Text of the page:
HARRISBURG, Pa. (ErieNewsNow) - Following the unprovoked invasion of Ukraine in February, Pennsylvania lawmakers hit back by introducing several pieces and packages of legislation to eliminate ties, investments, and dependency with Russia. 

One piece of the legislation focused specifically on divesting commonwealth investments from any Russian or Belarusian assets. House Bill 2447, introduced last spring by House Majority Leader Kerry Benninghoff (R-Centre/Mifflin) passed the lower chamber unanimously in April.  

“We must continue to do our part to divest from Russia,” said Benninghoff in March when he, and Republican House members introduced a package of legislation aimed at reducing dependency on Russia and promoting Pennsylvania energy production.  

Yesterday, Benninghoff’s bill passed unanimously, again, this time in the upper chamber. 

“The Russian and Belarusian Divestment Act passed the House and the Senate unanimously, which is a furtherance of the intended goal, which is to have Pennsylvania speak with one voice that we stand with not only the people of Ukraine, but more importantly against this unprovoked aggression by Russia and their allies in Belarus,” said Jason Gottesman, Press Secretary for the Majority Leader and the House Republican Caucus spokesperson.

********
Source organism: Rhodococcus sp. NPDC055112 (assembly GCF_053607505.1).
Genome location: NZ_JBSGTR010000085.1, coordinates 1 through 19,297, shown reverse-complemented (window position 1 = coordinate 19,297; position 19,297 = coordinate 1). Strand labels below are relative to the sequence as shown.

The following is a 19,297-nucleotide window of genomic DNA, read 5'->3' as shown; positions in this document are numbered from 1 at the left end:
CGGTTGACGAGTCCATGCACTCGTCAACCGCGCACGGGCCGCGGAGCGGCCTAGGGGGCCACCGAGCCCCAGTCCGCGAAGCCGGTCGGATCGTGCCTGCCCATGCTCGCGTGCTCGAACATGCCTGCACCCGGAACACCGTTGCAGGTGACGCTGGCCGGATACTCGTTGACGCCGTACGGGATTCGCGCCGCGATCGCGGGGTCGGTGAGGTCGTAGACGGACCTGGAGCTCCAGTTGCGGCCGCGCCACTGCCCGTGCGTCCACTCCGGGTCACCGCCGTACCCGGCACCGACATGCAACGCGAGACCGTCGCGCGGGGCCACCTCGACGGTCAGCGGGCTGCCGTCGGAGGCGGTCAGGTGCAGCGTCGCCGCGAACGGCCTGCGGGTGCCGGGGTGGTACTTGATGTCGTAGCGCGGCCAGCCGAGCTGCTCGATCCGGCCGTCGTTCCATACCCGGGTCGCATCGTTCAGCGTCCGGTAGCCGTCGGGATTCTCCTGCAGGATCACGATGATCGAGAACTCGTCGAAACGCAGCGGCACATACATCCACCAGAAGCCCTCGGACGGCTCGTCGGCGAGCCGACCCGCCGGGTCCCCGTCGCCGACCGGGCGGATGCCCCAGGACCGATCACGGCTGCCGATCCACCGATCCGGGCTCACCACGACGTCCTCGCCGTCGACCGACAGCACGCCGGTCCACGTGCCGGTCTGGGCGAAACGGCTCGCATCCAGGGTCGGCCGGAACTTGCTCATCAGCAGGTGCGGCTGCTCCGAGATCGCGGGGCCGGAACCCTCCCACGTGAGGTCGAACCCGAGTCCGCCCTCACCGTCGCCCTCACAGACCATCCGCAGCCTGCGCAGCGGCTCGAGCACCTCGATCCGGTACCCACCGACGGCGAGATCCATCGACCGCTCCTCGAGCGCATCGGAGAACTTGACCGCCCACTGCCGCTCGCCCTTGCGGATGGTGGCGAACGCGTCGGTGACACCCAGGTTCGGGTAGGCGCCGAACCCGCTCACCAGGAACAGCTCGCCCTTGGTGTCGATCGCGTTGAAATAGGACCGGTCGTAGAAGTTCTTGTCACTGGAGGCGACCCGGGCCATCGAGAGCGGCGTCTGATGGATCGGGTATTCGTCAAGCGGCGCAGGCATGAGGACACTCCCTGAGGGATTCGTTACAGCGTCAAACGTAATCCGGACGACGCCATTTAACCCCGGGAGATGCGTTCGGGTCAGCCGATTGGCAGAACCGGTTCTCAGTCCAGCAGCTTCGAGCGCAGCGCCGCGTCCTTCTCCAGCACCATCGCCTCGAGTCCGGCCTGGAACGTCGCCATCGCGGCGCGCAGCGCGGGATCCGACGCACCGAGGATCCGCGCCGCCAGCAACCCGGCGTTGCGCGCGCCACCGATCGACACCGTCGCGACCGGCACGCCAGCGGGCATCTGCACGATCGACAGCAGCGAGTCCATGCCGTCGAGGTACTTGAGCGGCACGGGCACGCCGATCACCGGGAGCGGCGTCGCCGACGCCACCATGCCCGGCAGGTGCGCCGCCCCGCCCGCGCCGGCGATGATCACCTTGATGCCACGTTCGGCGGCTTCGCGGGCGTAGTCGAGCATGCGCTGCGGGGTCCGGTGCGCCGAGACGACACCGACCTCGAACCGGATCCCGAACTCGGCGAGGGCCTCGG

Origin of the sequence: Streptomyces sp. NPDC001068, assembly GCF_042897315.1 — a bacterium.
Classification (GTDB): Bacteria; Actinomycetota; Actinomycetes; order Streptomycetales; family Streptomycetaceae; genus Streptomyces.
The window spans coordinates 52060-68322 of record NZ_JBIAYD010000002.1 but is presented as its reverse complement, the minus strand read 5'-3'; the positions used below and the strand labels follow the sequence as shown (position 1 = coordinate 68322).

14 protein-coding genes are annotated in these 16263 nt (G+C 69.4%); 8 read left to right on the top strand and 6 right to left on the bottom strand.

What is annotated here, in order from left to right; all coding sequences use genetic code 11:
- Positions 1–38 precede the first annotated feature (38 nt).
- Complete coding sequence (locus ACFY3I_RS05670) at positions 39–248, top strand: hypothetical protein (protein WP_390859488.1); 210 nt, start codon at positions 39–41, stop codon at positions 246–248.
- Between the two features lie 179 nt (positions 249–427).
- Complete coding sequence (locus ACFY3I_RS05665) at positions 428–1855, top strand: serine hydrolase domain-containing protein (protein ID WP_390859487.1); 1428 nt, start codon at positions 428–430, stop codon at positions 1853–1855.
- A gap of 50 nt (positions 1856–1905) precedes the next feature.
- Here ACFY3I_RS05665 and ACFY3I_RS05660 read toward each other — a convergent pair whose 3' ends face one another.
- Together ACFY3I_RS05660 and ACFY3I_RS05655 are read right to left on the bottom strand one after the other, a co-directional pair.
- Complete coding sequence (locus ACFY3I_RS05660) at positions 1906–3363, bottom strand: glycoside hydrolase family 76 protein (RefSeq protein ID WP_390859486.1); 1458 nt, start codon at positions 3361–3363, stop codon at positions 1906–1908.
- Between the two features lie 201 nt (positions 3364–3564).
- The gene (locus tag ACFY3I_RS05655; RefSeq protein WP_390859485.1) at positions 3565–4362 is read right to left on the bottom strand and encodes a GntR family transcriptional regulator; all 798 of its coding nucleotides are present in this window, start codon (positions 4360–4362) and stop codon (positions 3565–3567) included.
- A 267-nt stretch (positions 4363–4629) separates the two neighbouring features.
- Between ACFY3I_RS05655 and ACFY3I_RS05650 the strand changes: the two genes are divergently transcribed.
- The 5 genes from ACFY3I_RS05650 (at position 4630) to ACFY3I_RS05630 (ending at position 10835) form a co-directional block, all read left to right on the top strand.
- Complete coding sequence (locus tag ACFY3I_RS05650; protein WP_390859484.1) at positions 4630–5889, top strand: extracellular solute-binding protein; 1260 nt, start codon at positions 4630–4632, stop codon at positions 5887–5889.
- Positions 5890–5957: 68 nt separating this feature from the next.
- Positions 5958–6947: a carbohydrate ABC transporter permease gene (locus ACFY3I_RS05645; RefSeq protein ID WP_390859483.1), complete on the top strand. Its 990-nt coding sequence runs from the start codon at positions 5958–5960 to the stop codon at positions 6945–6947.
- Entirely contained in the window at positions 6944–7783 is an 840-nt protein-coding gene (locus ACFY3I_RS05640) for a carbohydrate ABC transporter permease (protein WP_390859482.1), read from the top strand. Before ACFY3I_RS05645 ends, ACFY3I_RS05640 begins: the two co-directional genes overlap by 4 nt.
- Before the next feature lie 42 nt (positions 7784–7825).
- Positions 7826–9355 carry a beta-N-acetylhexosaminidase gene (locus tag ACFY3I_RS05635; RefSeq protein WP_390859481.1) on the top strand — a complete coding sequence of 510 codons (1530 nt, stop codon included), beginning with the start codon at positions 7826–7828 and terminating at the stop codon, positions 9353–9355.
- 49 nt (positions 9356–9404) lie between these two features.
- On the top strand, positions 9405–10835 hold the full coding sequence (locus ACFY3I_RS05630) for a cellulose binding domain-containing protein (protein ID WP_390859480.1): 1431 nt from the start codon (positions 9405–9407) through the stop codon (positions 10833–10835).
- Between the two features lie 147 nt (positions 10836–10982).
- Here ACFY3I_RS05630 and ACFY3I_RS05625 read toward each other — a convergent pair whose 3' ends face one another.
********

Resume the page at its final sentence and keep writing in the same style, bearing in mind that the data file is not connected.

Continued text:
Gottesman says the bill divests public funds and also prevents future investments tied to Russian or Belarusian assets.  

“At the outbreak of this unprovoked aggression by Russia against the people and government of Ukraine back in February, Pennsylvania had at least $350 million of investments in Russian and Belarusian financial assets,” said Gottesman, who added that the investments came from the three major pension funds: the State Employees’ Retirement System (SERS), the Pennsylvania Public School Employees’ Retirement System (PSERS) and the Pennsylvania Municipal Retirement System (PMRS), as well as additional Treasury investments. 

"A lot of those investments and those boards had already taken the steps of starting the divestment process themselves, but this gives them legislative authorization to do so,” said Gottesman. 

Even though $350 million out of the state's largest pension funds may not be a ton when looking at the bigger picture, Gottesman says no amount is too little to constrict a tyrant and their allies.  

“No amount is too small to make sure that we're trying to marginalize Putin and his allies,” said Gottesman. “Certainly, what this says, especially with the unanimous support in the House and unanimous support in the Senate, and what we hope is a very swift signature from Governor Wolf, is that Pennsylvania is speaking with one voice, not just for the people of Ukraine and in solidarity with them, but also and most importantly, against Vladimir Putin and his geopolitical allies who have shown that they are going to be belligerent in their quest for global dominance,” he added.